• The documentary, Last Chance U on Netflix revealed disturbing exploitation of football players at a community college program in Mississippi. If the things that series revealed were going on at a community college, I could only imagine what must be happening at the power schools.
  • Alabama won yet another national championship- Ho-hum.
  • The movie, Concussion, starring Will Smith, painted a picture of the NFL seemingly disregarding the evidence pointing to the dangerous long-term impact of head trauma with its players. Other documentaries, like Gleason and books like Ben Utecht’s memoir, Counting the Days Until My Mind Slips Away: A Love Letter To My Family, left me hoping my grandchildren would pursue other sports.

And so, I intended to devote many less hours to watching football in 2016 and devote more time to writing or a number of other worthwhile and productive activities. I purchased no tickets for Georgia Tech games. And then, a series of events occurred:

  • Georgia Tech won nine football games in 2016, including an exciting comeback win over the Georgia Bulldogs in their rivalry game and a Taxslayer Bowl victory over Kentucky.
  • The ACC (Atlantic Coast Conference) had the best post-season record of any conference ever, its teams winning 9 games against only three losses.
  • In perhaps the most exciting game of the year, Clemson (an ACC school), defeated those bullies, the Alabama Crimson Tide, to win the National Championship.

And now,

The Atlanta Falcons are playing in the Super Bowl!!!!!

imageSo fly high, Matty Ice and Julio Jones! (my favorite former Alabama player) Rise up, you Dirty Birds. Take it to those lying, cheating, ball-deflating New England Patriots. The hopes of my championship-starved home state of Georgia rest on your mighty shoulders.

As far as those other issues I raised earlier, I heard this week that concussions are down 11% in the NFL this year. So there’s that!

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Hope In The Face Of Adversity

“And we know that in all things God works for the good of those who love him, who have been called according to his purpose.” (Romans 8:28)

After much speculation, Mark Richt was officially named today as the next head football coach of the Miami imageHurricanes. Even though he coached my team’s arch rival for the last 15 years, I have always had the utmost admiration and respect for Coach Richt, both as a football coach and as a life coach for his players, most of whom will not go on to play professional football, but will need other life skills, knowledge, and character to succeed in life after their playing days are over. Coach Richt understands that better than most coaches at the college level.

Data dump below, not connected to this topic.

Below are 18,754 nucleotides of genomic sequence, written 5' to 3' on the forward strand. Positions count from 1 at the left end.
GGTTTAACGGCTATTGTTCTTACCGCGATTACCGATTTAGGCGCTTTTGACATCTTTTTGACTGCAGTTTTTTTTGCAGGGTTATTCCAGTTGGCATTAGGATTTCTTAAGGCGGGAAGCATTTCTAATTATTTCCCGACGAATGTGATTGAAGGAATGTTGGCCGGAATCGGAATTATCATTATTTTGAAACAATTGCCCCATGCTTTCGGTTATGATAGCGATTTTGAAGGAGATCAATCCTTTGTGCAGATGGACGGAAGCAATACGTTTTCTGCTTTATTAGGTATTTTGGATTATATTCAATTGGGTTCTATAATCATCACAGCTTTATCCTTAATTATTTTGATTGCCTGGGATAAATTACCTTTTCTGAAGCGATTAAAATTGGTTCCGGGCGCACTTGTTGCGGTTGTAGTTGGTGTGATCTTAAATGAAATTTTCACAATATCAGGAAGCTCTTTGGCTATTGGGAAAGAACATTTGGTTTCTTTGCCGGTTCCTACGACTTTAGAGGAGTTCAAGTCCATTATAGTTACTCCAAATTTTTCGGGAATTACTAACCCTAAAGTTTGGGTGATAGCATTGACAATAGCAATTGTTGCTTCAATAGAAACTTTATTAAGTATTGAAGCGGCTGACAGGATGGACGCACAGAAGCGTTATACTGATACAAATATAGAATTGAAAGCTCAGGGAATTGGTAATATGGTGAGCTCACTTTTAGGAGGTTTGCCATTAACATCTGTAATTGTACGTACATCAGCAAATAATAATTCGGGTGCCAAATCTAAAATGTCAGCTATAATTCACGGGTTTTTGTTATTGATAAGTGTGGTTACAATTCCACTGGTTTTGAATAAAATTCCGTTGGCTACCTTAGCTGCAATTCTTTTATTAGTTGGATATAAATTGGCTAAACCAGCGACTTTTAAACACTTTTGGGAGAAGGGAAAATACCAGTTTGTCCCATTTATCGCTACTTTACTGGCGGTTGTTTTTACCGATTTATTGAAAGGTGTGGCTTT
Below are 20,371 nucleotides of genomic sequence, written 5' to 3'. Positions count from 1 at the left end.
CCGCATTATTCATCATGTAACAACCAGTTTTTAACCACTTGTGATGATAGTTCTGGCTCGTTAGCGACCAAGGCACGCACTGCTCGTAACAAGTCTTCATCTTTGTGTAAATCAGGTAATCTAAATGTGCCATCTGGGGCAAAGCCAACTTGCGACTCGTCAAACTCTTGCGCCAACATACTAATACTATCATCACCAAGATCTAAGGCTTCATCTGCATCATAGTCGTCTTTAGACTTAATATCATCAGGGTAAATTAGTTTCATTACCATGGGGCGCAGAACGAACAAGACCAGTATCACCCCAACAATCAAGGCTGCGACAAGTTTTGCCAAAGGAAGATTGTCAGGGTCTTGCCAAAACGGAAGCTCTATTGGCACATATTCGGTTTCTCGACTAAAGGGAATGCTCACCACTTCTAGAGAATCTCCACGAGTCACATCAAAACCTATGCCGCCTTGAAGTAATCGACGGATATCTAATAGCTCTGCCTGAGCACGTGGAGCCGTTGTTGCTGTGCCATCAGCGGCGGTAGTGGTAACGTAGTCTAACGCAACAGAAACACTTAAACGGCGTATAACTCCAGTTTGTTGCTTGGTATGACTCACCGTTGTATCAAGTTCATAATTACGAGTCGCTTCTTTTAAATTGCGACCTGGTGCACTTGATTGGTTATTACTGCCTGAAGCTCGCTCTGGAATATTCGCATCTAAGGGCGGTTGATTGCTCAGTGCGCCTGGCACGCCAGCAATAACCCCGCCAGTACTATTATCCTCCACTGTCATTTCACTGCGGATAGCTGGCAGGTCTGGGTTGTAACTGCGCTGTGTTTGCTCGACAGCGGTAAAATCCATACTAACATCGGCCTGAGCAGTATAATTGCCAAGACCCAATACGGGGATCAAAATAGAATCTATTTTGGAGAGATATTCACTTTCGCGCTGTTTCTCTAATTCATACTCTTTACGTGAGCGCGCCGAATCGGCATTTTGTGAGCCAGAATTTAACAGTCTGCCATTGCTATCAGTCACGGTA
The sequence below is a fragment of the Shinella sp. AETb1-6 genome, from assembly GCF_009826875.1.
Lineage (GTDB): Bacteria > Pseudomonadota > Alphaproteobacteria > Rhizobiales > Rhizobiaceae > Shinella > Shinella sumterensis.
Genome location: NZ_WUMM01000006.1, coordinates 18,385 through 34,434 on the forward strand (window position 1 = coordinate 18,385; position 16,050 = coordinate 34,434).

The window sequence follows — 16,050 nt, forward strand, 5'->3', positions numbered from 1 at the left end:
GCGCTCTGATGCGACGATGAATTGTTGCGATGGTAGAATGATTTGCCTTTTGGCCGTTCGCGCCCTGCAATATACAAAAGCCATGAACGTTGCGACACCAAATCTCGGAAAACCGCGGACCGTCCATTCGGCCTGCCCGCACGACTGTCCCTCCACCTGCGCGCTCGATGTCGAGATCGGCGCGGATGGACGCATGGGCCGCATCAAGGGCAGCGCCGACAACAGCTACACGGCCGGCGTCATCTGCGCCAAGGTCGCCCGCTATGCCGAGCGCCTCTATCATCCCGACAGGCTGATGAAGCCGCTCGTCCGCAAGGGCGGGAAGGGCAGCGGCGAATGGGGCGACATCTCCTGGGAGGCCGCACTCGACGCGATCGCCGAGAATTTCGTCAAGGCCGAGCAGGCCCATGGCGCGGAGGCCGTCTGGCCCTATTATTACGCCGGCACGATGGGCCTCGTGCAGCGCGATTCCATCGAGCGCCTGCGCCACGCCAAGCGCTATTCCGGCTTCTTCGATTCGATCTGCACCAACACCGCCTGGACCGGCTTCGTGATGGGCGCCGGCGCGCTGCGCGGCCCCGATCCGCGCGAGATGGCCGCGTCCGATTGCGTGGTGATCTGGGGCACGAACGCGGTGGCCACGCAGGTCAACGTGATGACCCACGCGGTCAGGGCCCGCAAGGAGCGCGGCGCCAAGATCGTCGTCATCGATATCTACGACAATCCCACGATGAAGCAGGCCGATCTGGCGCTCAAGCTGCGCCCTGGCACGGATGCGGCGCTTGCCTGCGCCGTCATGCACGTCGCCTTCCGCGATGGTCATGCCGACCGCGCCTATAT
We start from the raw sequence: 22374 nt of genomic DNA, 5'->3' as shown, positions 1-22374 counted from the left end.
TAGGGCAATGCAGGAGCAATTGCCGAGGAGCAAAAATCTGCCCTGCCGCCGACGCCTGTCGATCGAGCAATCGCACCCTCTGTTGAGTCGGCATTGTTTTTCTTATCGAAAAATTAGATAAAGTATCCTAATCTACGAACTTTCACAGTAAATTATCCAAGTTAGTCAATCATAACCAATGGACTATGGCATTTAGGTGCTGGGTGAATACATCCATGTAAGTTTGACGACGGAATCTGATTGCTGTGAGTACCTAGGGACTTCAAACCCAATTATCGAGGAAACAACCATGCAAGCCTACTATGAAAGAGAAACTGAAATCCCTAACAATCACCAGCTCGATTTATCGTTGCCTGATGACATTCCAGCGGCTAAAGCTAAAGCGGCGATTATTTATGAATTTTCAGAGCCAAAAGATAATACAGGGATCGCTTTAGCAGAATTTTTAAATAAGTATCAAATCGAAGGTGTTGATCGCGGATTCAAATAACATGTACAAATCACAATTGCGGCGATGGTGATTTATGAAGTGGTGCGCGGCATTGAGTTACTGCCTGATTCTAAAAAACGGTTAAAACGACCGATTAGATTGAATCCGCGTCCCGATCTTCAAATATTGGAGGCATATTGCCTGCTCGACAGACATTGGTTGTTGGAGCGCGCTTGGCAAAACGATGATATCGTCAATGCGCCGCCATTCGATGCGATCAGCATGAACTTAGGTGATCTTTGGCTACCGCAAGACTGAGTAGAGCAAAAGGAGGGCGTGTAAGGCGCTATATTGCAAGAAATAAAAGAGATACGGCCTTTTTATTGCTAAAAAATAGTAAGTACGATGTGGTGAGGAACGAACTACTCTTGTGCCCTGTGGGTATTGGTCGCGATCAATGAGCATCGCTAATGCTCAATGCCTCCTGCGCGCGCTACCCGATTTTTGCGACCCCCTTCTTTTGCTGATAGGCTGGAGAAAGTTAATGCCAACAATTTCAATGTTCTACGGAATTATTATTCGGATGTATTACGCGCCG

It amazes me that a coach of his caliber and abilities, the fifth winningest active coach in Division I football, whose team was 9-3 this season, averaged 9.6 wins/season over 15 years in arguably the toughest conference in college football, who won two SEC championships, led his team to 14 straight bowl appearances, was 9-5 in those bowls, was 13-2 against his team’s state rival, finished the season ranked in the top 10 seven times (most recently 9th last year), and came within five yards of a national title game just three years ago, was fired this past Sunday.

This action adds to my increasing disillusionment with what college football has become- big money and win championships at all costs, no matter the impact on those who are putting their health on the line to fill the stadium. Coach Richt never bought into that philosophy and I applaud him for it. Meeting with his team for the last time Thursday, he reportedly told them “Life is about people, not rings.” Amen, Coach Richt!

The greater lesson in all this is a spiritual one. Coach Richt’s response to his unwarranted dismissal last week has been both encouraging and inspiring. His calm professionalism, grace, and unshakeable faith in his Lord has been on display for the world to see. In interviews following his dismissal he made it clear that he answers to a higher authority than athletic directors when it comes to the direction of his life. I’m glad that direction will keep him coaching college football where he will continue to have a positive impact on young men’s lives and the Kingdom of God.

He is a living example of a truth I have emphasized for years as a teacher of God’s Word – that our responses to the inevitable adversities we encounter in life are our greatest opportunities to witness to others about the reason for the hope they see in us. (1 Peter 3:15)

One of my favorite authors, Philip Yancey says that “Faith is believing in advance what will only make sense in reverse.” Coach Richt clearly has that kind of faith and I firmly believe when he looks back on this week in five years, he will see that things worked out much better for him than for the Georgia Bulldogs. And as a lifelong Georgia Tech fan, that would please me very much!

By the way, Coach Richt is from Boca Raton, Florida and played his college football for the University of Miami. That’s right- he is returning to his Alma Mater. And unlike the Georgia fan base, Miami fans appear to be extremely united in their approval of his return. This story just gets better and better. Congratulations, Coach Richt and Go Hurricanes! You have a new fan in me. (Unless, of course, you’re playing the Yellow Jackets or the Tarheels!)

“But in your hearts revere Christ as Lord. Always be prepared to give an answer to everyone who asks you to give the reason for the hope that you have. But do this with gentleness and respect ..” (1 Peter 3:15)

Note: All Scripture references taken from the New International Version (NIV)